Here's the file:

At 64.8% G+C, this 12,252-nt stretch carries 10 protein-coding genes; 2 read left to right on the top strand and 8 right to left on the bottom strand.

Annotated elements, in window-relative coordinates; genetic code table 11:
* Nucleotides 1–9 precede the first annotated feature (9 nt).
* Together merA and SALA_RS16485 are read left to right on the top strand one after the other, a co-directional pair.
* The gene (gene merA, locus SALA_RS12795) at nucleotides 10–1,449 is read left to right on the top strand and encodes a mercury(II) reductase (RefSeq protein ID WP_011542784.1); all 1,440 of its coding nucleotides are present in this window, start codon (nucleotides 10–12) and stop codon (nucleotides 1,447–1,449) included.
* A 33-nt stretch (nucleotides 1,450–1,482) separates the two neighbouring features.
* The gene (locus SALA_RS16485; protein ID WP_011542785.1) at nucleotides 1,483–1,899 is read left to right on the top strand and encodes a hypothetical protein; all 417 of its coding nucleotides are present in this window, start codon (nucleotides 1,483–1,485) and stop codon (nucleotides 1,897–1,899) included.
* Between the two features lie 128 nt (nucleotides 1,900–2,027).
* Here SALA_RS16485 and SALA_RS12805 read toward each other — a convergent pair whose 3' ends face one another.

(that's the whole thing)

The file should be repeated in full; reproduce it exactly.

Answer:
At 64.8% G+C, this 12,252-nt stretch carries 10 protein-coding genes; 2 read left to right on the top strand and 8 right to left on the bottom strand.

Annotated elements, in window-relative coordinates; genetic code table 11:
* Nucleotides 1–9 precede the first annotated feature (9 nt).
* Together merA and SALA_RS16485 are read left to right on the top strand one after the other, a co-directional pair.
* The gene (gene merA, locus SALA_RS12795) at nucleotides 10–1,449 is read left to right on the top strand and encodes a mercury(II) reductase (RefSeq protein ID WP_011542784.1); all 1,440 of its coding nucleotides are present in this window, start codon (nucleotides 10–12) and stop codon (nucleotides 1,447–1,449) included.
* A 33-nt stretch (nucleotides 1,450–1,482) separates the two neighbouring features.
* The gene (locus SALA_RS16485; protein ID WP_011542785.1) at nucleotides 1,483–1,899 is read left to right on the top strand and encodes a hypothetical protein; all 417 of its coding nucleotides are present in this window, start codon (nucleotides 1,483–1,485) and stop codon (nucleotides 1,897–1,899) included.
* Between the two features lie 128 nt (nucleotides 1,900–2,027).
* Here SALA_RS16485 and SALA_RS12805 read toward each other — a convergent pair whose 3' ends face one another.